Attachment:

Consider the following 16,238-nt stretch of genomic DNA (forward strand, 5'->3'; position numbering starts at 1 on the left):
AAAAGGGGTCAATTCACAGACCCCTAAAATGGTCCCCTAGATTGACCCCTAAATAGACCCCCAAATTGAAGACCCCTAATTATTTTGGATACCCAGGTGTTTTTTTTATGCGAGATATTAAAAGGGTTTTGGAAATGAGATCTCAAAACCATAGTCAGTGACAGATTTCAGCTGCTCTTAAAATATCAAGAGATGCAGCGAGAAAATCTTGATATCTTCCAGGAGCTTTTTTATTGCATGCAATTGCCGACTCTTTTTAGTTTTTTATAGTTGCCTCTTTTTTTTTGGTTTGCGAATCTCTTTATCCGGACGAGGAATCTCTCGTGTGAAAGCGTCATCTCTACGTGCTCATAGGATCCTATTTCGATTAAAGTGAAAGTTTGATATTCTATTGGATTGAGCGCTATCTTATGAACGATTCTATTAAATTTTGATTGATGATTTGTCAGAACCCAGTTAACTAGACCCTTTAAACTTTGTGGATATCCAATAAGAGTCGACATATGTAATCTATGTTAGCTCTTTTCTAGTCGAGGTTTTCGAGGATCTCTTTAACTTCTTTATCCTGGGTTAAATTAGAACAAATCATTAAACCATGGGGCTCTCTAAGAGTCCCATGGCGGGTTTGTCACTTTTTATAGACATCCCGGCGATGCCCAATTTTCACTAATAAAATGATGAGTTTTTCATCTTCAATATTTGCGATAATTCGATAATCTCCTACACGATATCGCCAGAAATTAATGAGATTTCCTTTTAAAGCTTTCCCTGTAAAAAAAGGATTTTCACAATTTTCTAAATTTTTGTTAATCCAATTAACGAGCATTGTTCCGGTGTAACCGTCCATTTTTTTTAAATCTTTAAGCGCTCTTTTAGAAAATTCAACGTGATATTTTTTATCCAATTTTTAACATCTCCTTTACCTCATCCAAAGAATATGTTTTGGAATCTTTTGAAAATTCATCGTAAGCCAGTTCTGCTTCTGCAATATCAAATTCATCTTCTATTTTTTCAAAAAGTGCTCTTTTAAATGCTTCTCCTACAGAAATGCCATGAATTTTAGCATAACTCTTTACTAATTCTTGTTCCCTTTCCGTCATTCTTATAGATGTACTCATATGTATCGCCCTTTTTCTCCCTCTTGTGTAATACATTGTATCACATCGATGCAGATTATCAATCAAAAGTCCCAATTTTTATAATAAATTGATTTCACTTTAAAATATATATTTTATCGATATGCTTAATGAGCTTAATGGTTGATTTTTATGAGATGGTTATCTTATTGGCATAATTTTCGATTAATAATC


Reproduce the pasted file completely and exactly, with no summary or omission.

Consider the following 16,238-nt stretch of genomic DNA (forward strand, 5'->3'; position numbering starts at 1 on the left):
AAAAGGGGTCAATTCACAGACCCCTAAAATGGTCCCCTAGATTGACCCCTAAATAGACCCCCAAATTGAAGACCCCTAATTATTTTGGATACCCAGGTGTTTTTTTTATGCGAGATATTAAAAGGGTTTTGGAAATGAGATCTCAAAACCATAGTCAGTGACAGATTTCAGCTGCTCTTAAAATATCAAGAGATGCAGCGAGAAAATCTTGATATCTTCCAGGAGCTTTTTTATTGCATGCAATTGCCGACTCTTTTTAGTTTTTTATAGTTGCCTCTTTTTTTTTGGTTTGCGAATCTCTTTATCCGGACGAGGAATCTCTCGTGTGAAAGCGTCATCTCTACGTGCTCATAGGATCCTATTTCGATTAAAGTGAAAGTTTGATATTCTATTGGATTGAGCGCTATCTTATGAACGATTCTATTAAATTTTGATTGATGATTTGTCAGAACCCAGTTAACTAGACCCTTTAAACTTTGTGGATATCCAATAAGAGTCGACATATGTAATCTATGTTAGCTCTTTTCTAGTCGAGGTTTTCGAGGATCTCTTTAACTTCTTTATCCTGGGTTAAATTAGAACAAATCATTAAACCATGGGGCTCTCTAAGAGTCCCATGGCGGGTTTGTCACTTTTTATAGACATCCCGGCGATGCCCAATTTTCACTAATAAAATGATGAGTTTTTCATCTTCAATATTTGCGATAATTCGATAATCTCCTACACGATATCGCCAGAAATTAATGAGATTTCCTTTTAAAGCTTTCCCTGTAAAAAAAGGATTTTCACAATTTTCTAAATTTTTGTTAATCCAATTAACGAGCATTGTTCCGGTGTAACCGTCCATTTTTTTTAAATCTTTAAGCGCTCTTTTAGAAAATTCAACGTGATATTTTTTATCCAATTTTTAACATCTCCTTTACCTCATCCAAAGAATATGTTTTGGAATCTTTTGAAAATTCATCGTAAGCCAGTTCTGCTTCTGCAATATCAAATTCATCTTCTATTTTTTCAAAAAGTGCTCTTTTAAATGCTTCTCCTACAGAAATGCCATGAATTTTAGCATAACTCTTTACTAATTCTTGTTCCCTTTCCGTCATTCTTATAGATGTACTCATATGTATCGCCCTTTTTCTCCCTCTTGTGTAATACATTGTATCACATCGATGCAGATTATCAATCAAAAGTCCCAATTTTTATAATAAATTGATTTCACTTTAAAATATATATTTTATCGATATGCTTAATGAGCTTAATGGTTGATTTTTATGAGATGGTTATCTTATTGGCATAATTTTCGATTAATAATC